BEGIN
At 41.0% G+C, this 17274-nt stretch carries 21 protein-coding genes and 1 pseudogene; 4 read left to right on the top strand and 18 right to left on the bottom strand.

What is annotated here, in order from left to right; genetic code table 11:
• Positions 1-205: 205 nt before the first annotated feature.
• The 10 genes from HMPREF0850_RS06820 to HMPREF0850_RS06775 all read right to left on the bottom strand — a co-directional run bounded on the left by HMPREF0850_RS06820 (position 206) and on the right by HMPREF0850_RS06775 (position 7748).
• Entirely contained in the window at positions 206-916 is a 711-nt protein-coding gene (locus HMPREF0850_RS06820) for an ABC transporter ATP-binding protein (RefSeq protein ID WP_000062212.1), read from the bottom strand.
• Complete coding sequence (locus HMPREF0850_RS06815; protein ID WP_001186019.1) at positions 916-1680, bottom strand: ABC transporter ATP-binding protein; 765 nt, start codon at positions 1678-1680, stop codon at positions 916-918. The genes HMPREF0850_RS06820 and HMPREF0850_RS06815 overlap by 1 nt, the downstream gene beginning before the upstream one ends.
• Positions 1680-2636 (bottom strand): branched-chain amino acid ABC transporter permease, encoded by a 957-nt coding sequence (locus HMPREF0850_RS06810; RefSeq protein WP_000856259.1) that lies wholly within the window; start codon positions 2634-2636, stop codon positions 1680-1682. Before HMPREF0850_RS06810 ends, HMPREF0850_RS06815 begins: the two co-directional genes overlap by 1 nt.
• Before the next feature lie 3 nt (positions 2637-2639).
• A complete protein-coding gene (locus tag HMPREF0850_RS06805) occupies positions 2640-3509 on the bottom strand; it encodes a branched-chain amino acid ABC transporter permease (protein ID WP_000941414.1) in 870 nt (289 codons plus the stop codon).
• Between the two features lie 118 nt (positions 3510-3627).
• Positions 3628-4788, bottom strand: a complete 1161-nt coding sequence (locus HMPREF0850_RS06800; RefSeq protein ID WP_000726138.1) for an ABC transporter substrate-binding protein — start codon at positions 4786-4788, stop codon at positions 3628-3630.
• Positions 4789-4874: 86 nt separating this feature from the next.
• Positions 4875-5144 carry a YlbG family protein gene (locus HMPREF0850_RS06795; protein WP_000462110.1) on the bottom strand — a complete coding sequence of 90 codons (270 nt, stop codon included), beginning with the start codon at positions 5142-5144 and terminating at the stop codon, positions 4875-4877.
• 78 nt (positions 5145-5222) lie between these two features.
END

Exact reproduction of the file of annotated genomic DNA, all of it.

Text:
At 41.0% G+C, this 17274-nt stretch carries 21 protein-coding genes and 1 pseudogene; 4 read left to right on the top strand and 18 right to left on the bottom strand.

What is annotated here, in order from left to right; genetic code table 11:
• Positions 1-205: 205 nt before the first annotated feature.
• The 10 genes from HMPREF0850_RS06820 to HMPREF0850_RS06775 all read right to left on the bottom strand — a co-directional run bounded on the left by HMPREF0850_RS06820 (position 206) and on the right by HMPREF0850_RS06775 (position 7748).
• Entirely contained in the window at positions 206-916 is a 711-nt protein-coding gene (locus HMPREF0850_RS06820) for an ABC transporter ATP-binding protein (RefSeq protein ID WP_000062212.1), read from the bottom strand.
• Complete coding sequence (locus HMPREF0850_RS06815; protein ID WP_001186019.1) at positions 916-1680, bottom strand: ABC transporter ATP-binding protein; 765 nt, start codon at positions 1678-1680, stop codon at positions 916-918. The genes HMPREF0850_RS06820 and HMPREF0850_RS06815 overlap by 1 nt, the downstream gene beginning before the upstream one ends.
• Positions 1680-2636 (bottom strand): branched-chain amino acid ABC transporter permease, encoded by a 957-nt coding sequence (locus HMPREF0850_RS06810; RefSeq protein WP_000856259.1) that lies wholly within the window; start codon positions 2634-2636, stop codon positions 1680-1682. Before HMPREF0850_RS06810 ends, HMPREF0850_RS06815 begins: the two co-directional genes overlap by 1 nt.
• Before the next feature lie 3 nt (positions 2637-2639).
• A complete protein-coding gene (locus tag HMPREF0850_RS06805) occupies positions 2640-3509 on the bottom strand; it encodes a branched-chain amino acid ABC transporter permease (protein ID WP_000941414.1) in 870 nt (289 codons plus the stop codon).
• Between the two features lie 118 nt (positions 3510-3627).
• Positions 3628-4788, bottom strand: a complete 1161-nt coding sequence (locus HMPREF0850_RS06800; RefSeq protein ID WP_000726138.1) for an ABC transporter substrate-binding protein — start codon at positions 4786-4788, stop codon at positions 3628-3630.
• Positions 4789-4874: 86 nt separating this feature from the next.
• Positions 4875-5144 carry a YlbG family protein gene (locus HMPREF0850_RS06795; protein WP_000462110.1) on the bottom strand — a complete coding sequence of 90 codons (270 nt, stop codon included), beginning with the start codon at positions 5142-5144 and terminating at the stop codon, positions 4875-4877.
• 78 nt (positions 5145-5222) lie between these two features.